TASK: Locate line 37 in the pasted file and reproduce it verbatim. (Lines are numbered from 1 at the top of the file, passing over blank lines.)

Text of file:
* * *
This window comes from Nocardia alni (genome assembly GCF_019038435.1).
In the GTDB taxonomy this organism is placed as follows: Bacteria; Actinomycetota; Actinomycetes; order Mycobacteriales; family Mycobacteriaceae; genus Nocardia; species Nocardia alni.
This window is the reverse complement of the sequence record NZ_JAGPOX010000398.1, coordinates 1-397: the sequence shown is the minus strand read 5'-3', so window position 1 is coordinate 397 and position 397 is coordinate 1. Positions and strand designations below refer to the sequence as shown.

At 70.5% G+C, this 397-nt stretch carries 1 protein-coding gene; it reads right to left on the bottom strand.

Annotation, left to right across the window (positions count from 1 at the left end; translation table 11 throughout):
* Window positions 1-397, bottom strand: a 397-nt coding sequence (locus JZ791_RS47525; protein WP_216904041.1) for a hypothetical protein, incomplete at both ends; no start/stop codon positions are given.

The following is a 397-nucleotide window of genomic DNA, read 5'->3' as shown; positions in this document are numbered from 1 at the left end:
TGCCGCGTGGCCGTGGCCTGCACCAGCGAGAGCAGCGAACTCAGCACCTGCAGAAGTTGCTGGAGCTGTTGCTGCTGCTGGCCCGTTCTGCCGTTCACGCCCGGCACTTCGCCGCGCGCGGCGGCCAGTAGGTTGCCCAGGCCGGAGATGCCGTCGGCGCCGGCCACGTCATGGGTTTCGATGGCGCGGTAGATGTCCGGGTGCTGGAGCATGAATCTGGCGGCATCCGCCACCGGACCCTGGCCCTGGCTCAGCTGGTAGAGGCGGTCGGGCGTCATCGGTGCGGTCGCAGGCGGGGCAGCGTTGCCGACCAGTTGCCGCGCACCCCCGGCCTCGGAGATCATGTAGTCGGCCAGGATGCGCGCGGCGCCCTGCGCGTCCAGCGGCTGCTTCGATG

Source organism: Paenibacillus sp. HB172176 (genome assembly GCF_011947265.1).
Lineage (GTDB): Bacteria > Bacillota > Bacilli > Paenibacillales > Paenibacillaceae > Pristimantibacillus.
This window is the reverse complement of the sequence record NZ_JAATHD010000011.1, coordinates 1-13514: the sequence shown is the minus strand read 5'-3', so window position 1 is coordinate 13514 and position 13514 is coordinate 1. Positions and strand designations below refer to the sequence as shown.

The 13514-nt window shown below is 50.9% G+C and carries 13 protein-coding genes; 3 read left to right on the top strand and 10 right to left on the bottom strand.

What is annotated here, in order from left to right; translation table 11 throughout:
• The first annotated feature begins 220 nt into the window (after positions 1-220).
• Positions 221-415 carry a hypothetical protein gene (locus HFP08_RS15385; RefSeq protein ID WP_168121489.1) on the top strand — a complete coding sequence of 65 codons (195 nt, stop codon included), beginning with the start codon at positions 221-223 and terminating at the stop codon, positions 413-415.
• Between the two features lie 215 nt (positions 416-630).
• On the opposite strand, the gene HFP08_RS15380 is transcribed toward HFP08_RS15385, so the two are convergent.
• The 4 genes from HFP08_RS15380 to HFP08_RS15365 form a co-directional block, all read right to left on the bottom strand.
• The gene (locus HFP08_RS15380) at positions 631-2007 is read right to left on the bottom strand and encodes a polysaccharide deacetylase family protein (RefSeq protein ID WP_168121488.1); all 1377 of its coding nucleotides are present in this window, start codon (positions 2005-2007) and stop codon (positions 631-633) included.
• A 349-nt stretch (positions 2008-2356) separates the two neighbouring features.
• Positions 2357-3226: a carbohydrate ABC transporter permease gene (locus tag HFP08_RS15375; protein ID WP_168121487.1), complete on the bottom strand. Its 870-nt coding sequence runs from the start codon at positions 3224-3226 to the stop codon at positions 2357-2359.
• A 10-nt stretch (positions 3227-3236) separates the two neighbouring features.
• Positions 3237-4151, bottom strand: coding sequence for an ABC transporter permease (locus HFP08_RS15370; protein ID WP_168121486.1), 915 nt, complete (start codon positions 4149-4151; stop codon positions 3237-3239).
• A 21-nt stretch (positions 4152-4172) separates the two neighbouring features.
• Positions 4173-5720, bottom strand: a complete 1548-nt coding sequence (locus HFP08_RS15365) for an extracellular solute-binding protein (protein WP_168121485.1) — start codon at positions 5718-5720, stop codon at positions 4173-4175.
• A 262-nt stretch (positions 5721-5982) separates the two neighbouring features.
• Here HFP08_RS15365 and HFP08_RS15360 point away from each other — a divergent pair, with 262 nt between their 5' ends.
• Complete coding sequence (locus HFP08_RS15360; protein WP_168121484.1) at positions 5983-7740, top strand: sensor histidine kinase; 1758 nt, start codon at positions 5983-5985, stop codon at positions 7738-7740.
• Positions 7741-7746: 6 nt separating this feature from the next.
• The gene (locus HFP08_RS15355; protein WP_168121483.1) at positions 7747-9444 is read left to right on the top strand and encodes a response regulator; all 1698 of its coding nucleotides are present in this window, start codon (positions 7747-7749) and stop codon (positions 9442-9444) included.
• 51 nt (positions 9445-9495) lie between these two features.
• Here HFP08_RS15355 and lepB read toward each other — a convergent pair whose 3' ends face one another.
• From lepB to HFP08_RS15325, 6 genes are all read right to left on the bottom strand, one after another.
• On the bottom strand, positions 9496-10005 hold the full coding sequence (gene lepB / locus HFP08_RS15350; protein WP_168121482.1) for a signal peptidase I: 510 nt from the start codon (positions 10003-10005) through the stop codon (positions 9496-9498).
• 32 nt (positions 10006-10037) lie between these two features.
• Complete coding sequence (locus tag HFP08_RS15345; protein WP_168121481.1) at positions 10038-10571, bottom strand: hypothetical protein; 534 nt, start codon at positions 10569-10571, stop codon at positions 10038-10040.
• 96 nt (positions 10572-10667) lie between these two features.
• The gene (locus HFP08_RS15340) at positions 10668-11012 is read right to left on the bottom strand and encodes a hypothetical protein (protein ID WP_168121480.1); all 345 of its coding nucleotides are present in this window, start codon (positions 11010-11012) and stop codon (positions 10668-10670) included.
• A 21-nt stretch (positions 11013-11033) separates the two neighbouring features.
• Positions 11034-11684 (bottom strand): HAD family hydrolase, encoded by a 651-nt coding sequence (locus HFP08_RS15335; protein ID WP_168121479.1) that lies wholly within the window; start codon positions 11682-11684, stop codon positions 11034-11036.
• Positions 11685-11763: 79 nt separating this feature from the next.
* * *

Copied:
• 96 nt (positions 10572-10667) lie between these two features.